Scoma, Alberto, Ridwan Muhamad Rifai, Emma Pini, Emma Hernandez Sanabria, Frederiek-Maarten Kerckhof, and Nico Boon. 2015. “Long-chain Hydrocarbon Degraders from Deep-sea.” In VLIZ Special Publication, 71:115–115. Oostende, Belgium: Vlaams Instituut voor de Zee (VLIZ).
Vancouver
1.
Scoma A, Rifai RM, Pini E, Hernandez Sanabria E, Kerckhof F-M, Boon N. Long-chain hydrocarbon degraders from deep-sea. VLIZ Special Publication. Oostende, Belgium: Vlaams Instituut voor de Zee (VLIZ); 2015. p. 115–115.
IEEE
[1]
A. Scoma, R. M. Rifai, E. Pini, E. Hernandez Sanabria, F.-M. Kerckhof, and N. Boon, “Long-chain hydrocarbon degraders from deep-sea,” in VLIZ Special Publication, Brugge, Belgium, 2015, vol. 71, pp. 115–115.
@inproceedings{5856566,
  abstract     = {Deep-sea life is featured by extreme environmental conditions, such as low temperature, limitation in nutrients and carbon sources, and high hydrostatic pressure (Jannasch, 1979). As a consequence, marine microbial communities have incredibly broadened their metabolic versatility to make efficient use of any resource available (Sibuet and Karine, 1998). In the present work, we collected deep-sea microbial communities (1km, equivalent to 100bars) and grew them using long-chain aliphatic hydrocarbons. Because of their solid nature at ambient temperature and pressure, such hydrocarbons have a higher chance to sink to the seafloor during spills with respect to gaseous or liquid, short-chained ones. Hence, our hypothesis was that the use of long-chain alkanes as unique carbon sources at high hydrostatic pressure would have resulted into microbial communities enriched in piezophiles, i.e., bacteria growing better at high pressure rather than at atmospheric ones. Nevertheless, high hydrostatic pressure does not improve much the solubility of these compounds in water (Brunner, 1990), the bioavailability of which remains always extremely low. This condition is ideal to test the flexibility of piezophiles and address some of the basic questions regarding their metabolism. In particular, in these bacteria any biomolecule (enzymes, lipids, nucleic acids, etc.) must be adapted to properly function under high pressure. Hence, the range of reaction conditions suitable for biocatalysis in these microbes is supposed to be larger than for bacteria growing in surface waters.
Deep-sea samples (1km, 100bars) were incubated at three different pressure conditions (1, 100 and 200bars) using either icosane (C20) or triacontane (C30). In particular, these three pressure conditions were selected in order to separately enrich piezotolerant bacteria (growing well at both 1 and 100bars) from piezophiles (growing better at 100 and 200bars). High-pressure reactors were inoculated with the same initial environmental microbial community and run for 9 consecutive incubation periods, each of which lasted 10d. At the end of any incubation, aliquots of growing bacterial cells were transferred to a new reactor, for a total of 90d of enrichment. Experiments were followed according to pH, O2 consumption, optical density, phosphates and sulphates consumption, hydrophobicity, cell number by flow cytometry and hydrocarbon solubility in the water phase. Furthermore, characterization of the microbial community shift was conducted through both DGGE and high throughput sequencing using Illumina platform.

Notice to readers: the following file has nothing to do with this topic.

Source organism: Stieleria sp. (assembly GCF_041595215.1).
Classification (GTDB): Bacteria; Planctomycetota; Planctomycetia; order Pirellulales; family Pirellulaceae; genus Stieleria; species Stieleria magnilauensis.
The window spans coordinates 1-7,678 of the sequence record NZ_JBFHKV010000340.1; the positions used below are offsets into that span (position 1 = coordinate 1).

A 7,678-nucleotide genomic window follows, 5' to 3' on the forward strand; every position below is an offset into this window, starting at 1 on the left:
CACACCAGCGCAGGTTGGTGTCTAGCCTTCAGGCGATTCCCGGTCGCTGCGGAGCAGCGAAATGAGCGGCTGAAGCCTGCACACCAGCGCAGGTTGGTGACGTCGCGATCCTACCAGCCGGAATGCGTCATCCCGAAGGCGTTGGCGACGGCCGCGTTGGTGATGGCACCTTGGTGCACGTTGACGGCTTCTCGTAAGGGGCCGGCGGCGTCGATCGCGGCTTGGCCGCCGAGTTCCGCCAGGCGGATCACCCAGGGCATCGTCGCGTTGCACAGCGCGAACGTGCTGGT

In each culture condition, marine bacteria were able to grow by taking up C20 and C30. Respiration rates were always high, and production of surfactants occurred particularly at 1bar. This is probably due to the fact that a higher number of cells was noted at 1bar than at higher pressures, when filtering with 25μm. However, numerous bacterial populations smaller than 1.5μm were noted in all conditions. Hydrophobicity, i.e., the capability to move towards oil droplets, was generally high in all conditions. Phosphates and sulphates consumption was statistically different according to the pressure applied and/or O2 availability. Future work will be devoted to the understanding of specific enzymatic activity (through meta-proteomics) and to the characterization of the biomass features in terms of PLFAs, wax, esters and lipids.},
  author       = {Scoma, Alberto and Rifai, Ridwan Muhamad and Pini, Emma and Hernandez Sanabria, Emma and Kerckhof, Frederiek-Maarten and Boon, Nico},
  booktitle    = {VLIZ Special Publication},
  issn         = {1377-0950},
  language     = {eng},
  location     = {Brugge, Belgium},
  pages        = {115--115},
  publisher    = {Vlaams Instituut voor de Zee (VLIZ)},
  title        = {Long-chain hydrocarbon degraders from deep-sea},
  volume       = {71},
  year         = {2015},
}